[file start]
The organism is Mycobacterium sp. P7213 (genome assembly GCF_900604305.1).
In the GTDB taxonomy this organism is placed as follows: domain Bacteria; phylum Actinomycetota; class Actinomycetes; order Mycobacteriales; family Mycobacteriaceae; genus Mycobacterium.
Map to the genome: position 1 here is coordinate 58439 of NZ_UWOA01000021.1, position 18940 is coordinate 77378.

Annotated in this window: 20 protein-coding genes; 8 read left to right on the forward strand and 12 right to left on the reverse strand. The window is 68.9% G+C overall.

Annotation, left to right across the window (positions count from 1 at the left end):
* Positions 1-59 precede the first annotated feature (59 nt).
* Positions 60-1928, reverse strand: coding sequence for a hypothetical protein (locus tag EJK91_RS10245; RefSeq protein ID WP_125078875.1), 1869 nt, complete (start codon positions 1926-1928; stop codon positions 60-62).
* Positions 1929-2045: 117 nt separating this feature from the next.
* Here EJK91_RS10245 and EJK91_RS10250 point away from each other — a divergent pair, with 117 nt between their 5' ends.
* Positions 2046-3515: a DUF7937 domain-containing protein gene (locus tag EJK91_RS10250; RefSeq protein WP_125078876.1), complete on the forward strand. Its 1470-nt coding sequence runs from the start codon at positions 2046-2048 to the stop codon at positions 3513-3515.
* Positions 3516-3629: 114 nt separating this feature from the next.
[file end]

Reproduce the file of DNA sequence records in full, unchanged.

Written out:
The organism is Mycobacterium sp. P7213 (genome assembly GCF_900604305.1).
In the GTDB taxonomy this organism is placed as follows: domain Bacteria; phylum Actinomycetota; class Actinomycetes; order Mycobacteriales; family Mycobacteriaceae; genus Mycobacterium.
Map to the genome: position 1 here is coordinate 58439 of NZ_UWOA01000021.1, position 18940 is coordinate 77378.

Annotated in this window: 20 protein-coding genes; 8 read left to right on the forward strand and 12 right to left on the reverse strand. The window is 68.9% G+C overall.

Annotation, left to right across the window (positions count from 1 at the left end):
* Positions 1-59 precede the first annotated feature (59 nt).
* Positions 60-1928, reverse strand: coding sequence for a hypothetical protein (locus tag EJK91_RS10245; RefSeq protein ID WP_125078875.1), 1869 nt, complete (start codon positions 1926-1928; stop codon positions 60-62).
* Positions 1929-2045: 117 nt separating this feature from the next.
* Here EJK91_RS10245 and EJK91_RS10250 point away from each other — a divergent pair, with 117 nt between their 5' ends.
* Positions 2046-3515: a DUF7937 domain-containing protein gene (locus tag EJK91_RS10250; RefSeq protein WP_125078876.1), complete on the forward strand. Its 1470-nt coding sequence runs from the start codon at positions 2046-2048 to the stop codon at positions 3513-3515.
* Positions 3516-3629: 114 nt separating this feature from the next.